ONE MAN-THREE MAIN FUNCTIONS
Different professions use different tools to get the job done. Since I am involved in all the day-to-day operations of a one-man sign shop, I need to be familiar with a variety of tools to do my job well. I guess, if I wanted to break it down into three important facets, my job is first marketing, sales and administration; then comes design; and last is production and installation.
The tools I use in marketing and sales would not be much different than the tools my son uses as a software engineer, and that is utilizing computer apps and software to “hang my sign” on the virtual street of Googleland; which basically means I use a website with a regular blog as a tool to drive online searches to my website where my contact information is available. The same thing goes for design work: most of it is also done on the computer. But in this blog, I’ll be highlighting the tools I use out in the shop for producing my signage products and services.
OUTSOURCING IS MY FRIEND
Since I am a one man shop, I depend on one or two key suppliers for my sign panels, and ones that can provide custom cutting of the panels if needed when things get busy. Most panels nowdays are pre-finished, meaning there is not much shop painting needed unless I am working on a cedar sign project, where I would order raw cedar boards. About 90% of the panels will be finished with digitally printed films that are outsourced; the other 10% will get cut vinyl graphics that I prepare in the shop using a 30″ plotter. I can cut my own vinyl films and make paper patterns and stencils using this important tool.
Since a third of my time is spent in sales and marketing, and another third in design, that only leaves a day or two out in the shop each week. That means I have to be efficient out there to get things done. The process most performed in my shop is installing graphics on ready-to-letter panels. For this process I use a variety of squeegies. I use felt squeegies to apply printed vinyl and hard plastic squeegies to apply cut vinyl letters and logos. I also use application fluids, precision blades, and various tapes during the graphic application process. Many times I will have to cut a decorative shape in the panel and sometimes attach removeable panels and things like that, so I have all the basic woodworking and metalworking tools that you’d expect to find out in the shop for those kinds of things. On occasion, I get the chance to handpaint a sign, and I have a slew of brushes and other tools for handpainting signs, which I learned to do in the early 1980’s.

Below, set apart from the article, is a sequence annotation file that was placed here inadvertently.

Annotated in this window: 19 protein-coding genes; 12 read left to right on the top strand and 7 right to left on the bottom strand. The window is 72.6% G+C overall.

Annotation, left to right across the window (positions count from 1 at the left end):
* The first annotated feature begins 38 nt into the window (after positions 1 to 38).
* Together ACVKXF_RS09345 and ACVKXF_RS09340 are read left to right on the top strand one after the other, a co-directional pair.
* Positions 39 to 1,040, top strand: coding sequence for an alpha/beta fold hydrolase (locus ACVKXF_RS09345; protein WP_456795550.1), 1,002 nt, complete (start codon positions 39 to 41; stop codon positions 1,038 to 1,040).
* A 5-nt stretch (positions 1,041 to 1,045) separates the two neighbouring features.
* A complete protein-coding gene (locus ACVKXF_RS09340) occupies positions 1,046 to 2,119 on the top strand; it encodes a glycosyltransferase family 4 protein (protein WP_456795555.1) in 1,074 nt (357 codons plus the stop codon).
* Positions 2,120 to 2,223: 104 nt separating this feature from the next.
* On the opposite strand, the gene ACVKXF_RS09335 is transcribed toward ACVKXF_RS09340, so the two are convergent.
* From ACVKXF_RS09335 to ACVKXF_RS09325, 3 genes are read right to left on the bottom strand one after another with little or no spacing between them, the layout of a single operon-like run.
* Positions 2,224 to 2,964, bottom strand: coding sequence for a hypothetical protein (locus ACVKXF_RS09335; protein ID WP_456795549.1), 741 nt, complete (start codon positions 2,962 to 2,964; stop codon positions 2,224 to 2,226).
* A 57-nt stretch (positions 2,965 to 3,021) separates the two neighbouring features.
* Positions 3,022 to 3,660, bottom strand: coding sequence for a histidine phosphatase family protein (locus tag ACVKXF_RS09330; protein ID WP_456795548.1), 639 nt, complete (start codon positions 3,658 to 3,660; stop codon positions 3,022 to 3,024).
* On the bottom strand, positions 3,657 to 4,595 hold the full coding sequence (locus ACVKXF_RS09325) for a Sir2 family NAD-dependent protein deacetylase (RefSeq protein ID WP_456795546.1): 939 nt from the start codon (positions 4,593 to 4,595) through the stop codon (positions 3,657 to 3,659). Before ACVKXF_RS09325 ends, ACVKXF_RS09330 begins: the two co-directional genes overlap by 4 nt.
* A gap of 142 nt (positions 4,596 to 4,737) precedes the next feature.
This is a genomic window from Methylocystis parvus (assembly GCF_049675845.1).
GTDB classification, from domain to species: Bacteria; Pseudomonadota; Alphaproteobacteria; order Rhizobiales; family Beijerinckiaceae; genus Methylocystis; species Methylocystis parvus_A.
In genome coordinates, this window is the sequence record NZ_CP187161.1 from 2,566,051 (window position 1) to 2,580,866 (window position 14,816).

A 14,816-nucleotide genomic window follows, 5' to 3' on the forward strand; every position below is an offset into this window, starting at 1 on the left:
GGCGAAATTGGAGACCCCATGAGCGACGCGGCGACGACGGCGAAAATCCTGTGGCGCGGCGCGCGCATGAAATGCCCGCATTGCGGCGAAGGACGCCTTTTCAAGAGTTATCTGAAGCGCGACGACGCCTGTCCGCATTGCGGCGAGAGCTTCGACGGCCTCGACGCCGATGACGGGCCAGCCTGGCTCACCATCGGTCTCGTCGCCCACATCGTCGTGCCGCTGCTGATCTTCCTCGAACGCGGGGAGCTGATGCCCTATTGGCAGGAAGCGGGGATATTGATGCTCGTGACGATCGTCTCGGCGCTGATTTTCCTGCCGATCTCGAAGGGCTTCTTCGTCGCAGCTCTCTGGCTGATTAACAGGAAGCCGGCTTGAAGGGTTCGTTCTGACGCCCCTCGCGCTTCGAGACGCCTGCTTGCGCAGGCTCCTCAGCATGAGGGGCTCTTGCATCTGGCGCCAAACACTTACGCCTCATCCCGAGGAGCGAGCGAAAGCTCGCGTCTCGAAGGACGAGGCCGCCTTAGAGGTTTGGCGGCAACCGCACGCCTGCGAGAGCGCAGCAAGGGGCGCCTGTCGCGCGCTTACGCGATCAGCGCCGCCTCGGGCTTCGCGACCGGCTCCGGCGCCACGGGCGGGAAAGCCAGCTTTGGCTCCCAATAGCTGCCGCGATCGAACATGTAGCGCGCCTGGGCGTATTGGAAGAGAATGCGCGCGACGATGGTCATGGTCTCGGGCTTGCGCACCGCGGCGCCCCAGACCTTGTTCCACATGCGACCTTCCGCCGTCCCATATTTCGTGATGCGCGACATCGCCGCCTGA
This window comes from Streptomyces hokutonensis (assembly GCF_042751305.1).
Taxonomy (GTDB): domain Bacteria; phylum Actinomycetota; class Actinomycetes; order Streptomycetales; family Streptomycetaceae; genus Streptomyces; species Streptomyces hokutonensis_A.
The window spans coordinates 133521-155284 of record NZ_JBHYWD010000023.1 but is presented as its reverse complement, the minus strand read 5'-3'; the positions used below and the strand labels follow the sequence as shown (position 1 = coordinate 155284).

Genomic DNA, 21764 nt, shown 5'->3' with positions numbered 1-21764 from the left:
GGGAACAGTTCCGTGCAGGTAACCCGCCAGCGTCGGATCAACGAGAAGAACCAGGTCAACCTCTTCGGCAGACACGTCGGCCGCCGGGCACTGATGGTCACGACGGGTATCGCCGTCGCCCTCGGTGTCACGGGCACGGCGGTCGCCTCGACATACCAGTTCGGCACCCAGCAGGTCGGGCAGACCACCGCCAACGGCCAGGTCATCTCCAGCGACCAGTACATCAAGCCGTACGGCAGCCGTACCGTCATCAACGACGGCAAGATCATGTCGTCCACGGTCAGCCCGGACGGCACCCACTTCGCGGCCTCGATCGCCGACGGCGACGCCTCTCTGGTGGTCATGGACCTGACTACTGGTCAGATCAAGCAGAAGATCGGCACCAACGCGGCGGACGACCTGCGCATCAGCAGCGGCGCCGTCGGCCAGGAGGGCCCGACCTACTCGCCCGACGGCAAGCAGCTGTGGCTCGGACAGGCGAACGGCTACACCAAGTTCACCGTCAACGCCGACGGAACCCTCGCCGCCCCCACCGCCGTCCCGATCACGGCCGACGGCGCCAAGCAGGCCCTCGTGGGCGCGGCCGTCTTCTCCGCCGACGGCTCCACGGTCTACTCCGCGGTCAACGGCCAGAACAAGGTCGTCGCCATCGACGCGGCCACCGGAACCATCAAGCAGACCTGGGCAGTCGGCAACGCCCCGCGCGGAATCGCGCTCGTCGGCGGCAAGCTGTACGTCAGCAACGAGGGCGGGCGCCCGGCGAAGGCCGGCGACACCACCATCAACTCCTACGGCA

As a one-man shop perhaps the most difficult task I have is installation of signs. I will not take on a job if it involves a difficult installation unless the customer takes care of that part. I do have a nice set of scaffolding, a very nice set of ladders and a crosswalk, digging tools, and other tools for signage installation, but as I get older, I limit myself to what I can actually do these days. I like to recommend other sign shops I am familiar with for the things I cannot tackle or at least feel uncomfortable trying to even consider.
Mark Hackley owns and operates his small business, Augusta Sign Company, near Staunton, VA.